Above all else, however, Walt was an innovator; a visionary. Steamboat Willie, an animated short film by Walt Disney and Ub Iwerks, was the first cartoon ever to have music synchronized with the picture. He also invented a new camera setup called the multiplane camera, which gave Disney movies that special touch and it really redefined animation as a whole.

Concept drawing of infrastructure designs at EPCOT.

One of his biggest achievements or innovations though, is without a doubt the Florida project. In complete secrecy, he bought giant plot of land in Florida. To give you an idea, it’s about the size of San Francisco, or twice the size of Manhattan Island. “Why would anyone do such a thing?”, you might wonder. Basically, Walt wanted to build the city of tomorrow. EPCOT, he called it, which is short for Experimental Prototype Community of Tomorrow. What’s most incredible, is that his vision back then in the late 60’s, would still hold its ground today. Check out this video if you’re curious to see his what he had in store for EPCOT. While you don’t have to watch the whole thing, I highly recommend that you do. Picture this, it’s 1966 and this man thought of building a monorail, and put city center under a giant dome to protect it from the climate… Just think what he could have dreamt up with current-day technology.

Which seamlessly brings me to the thing I love most about Disney: the theme parks. Sadly, Walt passed away before his plans for EPCOT could become a reality. And no one else at Disney had the balls to really make it happen. Instead, the Florida project became what’s now known as The Walt Disney World Resort, with a downscaled version of EPCOT built right next to it.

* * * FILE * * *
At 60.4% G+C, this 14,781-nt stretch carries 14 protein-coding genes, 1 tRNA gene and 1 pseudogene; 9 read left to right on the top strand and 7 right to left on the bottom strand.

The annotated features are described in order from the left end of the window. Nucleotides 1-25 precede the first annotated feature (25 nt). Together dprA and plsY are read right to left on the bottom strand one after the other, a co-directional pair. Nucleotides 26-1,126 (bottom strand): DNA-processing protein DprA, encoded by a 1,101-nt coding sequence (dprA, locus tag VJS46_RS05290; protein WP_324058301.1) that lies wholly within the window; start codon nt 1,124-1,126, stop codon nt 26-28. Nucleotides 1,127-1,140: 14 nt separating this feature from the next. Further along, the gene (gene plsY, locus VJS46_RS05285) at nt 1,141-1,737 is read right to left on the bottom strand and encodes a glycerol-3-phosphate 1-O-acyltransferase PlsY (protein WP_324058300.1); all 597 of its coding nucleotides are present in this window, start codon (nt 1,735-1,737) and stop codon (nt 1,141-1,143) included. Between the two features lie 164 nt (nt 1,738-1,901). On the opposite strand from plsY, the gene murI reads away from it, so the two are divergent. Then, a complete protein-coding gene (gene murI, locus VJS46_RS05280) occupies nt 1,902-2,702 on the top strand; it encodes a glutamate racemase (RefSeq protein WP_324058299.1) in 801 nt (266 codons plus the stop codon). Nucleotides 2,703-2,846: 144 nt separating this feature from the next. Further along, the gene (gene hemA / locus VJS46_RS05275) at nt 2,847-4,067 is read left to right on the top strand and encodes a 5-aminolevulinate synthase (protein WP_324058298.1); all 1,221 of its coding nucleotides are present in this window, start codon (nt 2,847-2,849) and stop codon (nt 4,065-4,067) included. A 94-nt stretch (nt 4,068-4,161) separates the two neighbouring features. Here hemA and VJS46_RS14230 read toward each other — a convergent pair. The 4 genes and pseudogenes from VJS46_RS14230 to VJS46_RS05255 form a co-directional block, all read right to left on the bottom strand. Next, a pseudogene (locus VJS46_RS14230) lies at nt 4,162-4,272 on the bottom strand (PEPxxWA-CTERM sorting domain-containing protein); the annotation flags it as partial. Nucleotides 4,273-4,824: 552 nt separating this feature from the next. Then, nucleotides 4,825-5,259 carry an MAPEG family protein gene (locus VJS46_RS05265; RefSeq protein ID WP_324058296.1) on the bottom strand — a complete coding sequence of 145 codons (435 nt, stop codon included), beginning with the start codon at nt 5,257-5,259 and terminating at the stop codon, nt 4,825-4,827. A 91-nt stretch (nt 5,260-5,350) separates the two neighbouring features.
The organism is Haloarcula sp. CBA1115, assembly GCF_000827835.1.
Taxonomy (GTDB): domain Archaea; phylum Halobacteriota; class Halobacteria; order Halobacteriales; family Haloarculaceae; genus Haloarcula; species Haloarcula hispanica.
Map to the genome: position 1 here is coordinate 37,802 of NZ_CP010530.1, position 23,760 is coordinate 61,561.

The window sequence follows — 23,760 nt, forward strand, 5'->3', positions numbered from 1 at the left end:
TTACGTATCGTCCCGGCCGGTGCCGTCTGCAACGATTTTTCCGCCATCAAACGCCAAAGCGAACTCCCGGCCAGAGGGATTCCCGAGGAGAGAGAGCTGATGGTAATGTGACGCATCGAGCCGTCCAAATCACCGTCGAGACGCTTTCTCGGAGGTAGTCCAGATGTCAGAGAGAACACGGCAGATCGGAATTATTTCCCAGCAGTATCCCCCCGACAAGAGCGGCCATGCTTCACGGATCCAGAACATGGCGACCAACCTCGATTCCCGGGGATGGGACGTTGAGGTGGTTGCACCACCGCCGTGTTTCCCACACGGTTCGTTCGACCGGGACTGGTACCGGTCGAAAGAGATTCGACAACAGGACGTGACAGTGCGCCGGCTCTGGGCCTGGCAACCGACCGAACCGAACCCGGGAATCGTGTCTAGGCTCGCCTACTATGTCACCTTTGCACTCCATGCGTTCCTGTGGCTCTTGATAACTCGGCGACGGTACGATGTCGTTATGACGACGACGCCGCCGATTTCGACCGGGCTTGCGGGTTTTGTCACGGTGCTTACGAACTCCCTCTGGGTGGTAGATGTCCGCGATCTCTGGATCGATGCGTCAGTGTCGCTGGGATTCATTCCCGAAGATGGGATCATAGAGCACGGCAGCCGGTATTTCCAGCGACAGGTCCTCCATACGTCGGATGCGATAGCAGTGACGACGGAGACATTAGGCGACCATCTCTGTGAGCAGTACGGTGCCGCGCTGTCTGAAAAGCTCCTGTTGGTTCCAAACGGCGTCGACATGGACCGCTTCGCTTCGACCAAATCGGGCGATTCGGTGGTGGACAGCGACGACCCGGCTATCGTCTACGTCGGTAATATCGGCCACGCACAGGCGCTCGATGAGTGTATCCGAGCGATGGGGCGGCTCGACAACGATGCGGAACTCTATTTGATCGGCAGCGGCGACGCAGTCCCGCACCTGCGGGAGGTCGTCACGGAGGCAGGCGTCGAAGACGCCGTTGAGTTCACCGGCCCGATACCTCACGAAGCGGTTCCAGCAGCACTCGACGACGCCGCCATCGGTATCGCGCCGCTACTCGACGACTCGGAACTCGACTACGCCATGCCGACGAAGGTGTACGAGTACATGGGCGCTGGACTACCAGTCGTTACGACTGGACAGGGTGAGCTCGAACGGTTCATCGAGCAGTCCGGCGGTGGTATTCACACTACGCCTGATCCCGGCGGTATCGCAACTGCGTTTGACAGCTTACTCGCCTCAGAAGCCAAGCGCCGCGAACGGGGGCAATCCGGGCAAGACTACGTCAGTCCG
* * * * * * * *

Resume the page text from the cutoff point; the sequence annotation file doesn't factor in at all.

The meticulously designed service design philosophy at Disney.

What drew me the most to the theme parks, though, was Disney’s absolute mastery of service design. I’m a product manager, so service design is pretty much what I do. And let me tell you, the level of service you get when taking a trip to one of the theme parks is just incredible. Here’s a little more about my personal experience at one of the resorts.

Overview of the "My Disney Experience" application.

The experience already kicks off weeks or months before you actually get there, when you’re still at home figuring out which trip to take, and when. There’s a plethora of options available on the Disney website. Once I’d booked my stay at my hotel of choice, Disney had me covered. Soon after, I received a personal postcard with my name on it. How cool is that? Beyond that you also get a personal account on the My Disney Experience platform. In short, it facilitates the planning of your trip; you can set up your own schedule, make reservations at several restaurants, and book up to 3 FastPasses. 2 months in advance, I knew exactly at what time I was going to ride Space Mountain, when I was going to get absolutely soaked at Splash Mountain and when I’ll be saying hi my to my favorite ghosts in the Haunted Mansion. I don’t think I was every this relaxed when leaving for a trip.